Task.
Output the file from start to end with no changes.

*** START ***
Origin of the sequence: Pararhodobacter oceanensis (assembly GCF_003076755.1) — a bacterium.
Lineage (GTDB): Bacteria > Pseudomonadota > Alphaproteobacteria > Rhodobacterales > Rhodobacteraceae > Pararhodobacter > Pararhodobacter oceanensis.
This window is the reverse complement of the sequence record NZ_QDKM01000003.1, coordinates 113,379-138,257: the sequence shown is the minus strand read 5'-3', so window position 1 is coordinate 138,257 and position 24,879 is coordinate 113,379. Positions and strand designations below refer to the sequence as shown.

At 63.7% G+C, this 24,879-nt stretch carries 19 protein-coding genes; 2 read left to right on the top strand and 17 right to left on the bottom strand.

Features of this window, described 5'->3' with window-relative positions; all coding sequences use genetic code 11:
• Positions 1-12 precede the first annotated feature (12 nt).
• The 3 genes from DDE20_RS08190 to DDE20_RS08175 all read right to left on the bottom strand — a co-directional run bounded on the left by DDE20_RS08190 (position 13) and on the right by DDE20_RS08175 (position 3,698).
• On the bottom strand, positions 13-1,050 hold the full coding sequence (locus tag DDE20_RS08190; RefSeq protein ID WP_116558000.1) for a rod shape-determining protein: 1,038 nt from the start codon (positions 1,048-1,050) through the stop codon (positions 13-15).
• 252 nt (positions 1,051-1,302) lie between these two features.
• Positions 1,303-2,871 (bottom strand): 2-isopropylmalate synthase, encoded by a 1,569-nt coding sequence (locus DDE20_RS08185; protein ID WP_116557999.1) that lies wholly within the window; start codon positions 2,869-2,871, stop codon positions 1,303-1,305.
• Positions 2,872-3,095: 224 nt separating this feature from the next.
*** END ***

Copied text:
Origin of the sequence: Pararhodobacter oceanensis (assembly GCF_003076755.1) — a bacterium.
Lineage (GTDB): Bacteria > Pseudomonadota > Alphaproteobacteria > Rhodobacterales > Rhodobacteraceae > Pararhodobacter > Pararhodobacter oceanensis.
This window is the reverse complement of the sequence record NZ_QDKM01000003.1, coordinates 113,379-138,257: the sequence shown is the minus strand read 5'-3', so window position 1 is coordinate 138,257 and position 24,879 is coordinate 113,379. Positions and strand designations below refer to the sequence as shown.

At 63.7% G+C, this 24,879-nt stretch carries 19 protein-coding genes; 2 read left to right on the top strand and 17 right to left on the bottom strand.

Features of this window, described 5'->3' with window-relative positions; all coding sequences use genetic code 11:
• Positions 1-12 precede the first annotated feature (12 nt).
• The 3 genes from DDE20_RS08190 to DDE20_RS08175 all read right to left on the bottom strand — a co-directional run bounded on the left by DDE20_RS08190 (position 13) and on the right by DDE20_RS08175 (position 3,698).
• On the bottom strand, positions 13-1,050 hold the full coding sequence (locus tag DDE20_RS08190; RefSeq protein ID WP_116558000.1) for a rod shape-determining protein: 1,038 nt from the start codon (positions 1,048-1,050) through the stop codon (positions 13-15).
• 252 nt (positions 1,051-1,302) lie between these two features.
• Positions 1,303-2,871 (bottom strand): 2-isopropylmalate synthase, encoded by a 1,569-nt coding sequence (locus DDE20_RS08185; protein ID WP_116557999.1) that lies wholly within the window; start codon positions 2,869-2,871, stop codon positions 1,303-1,305.
• Positions 2,872-3,095: 224 nt separating this feature from the next.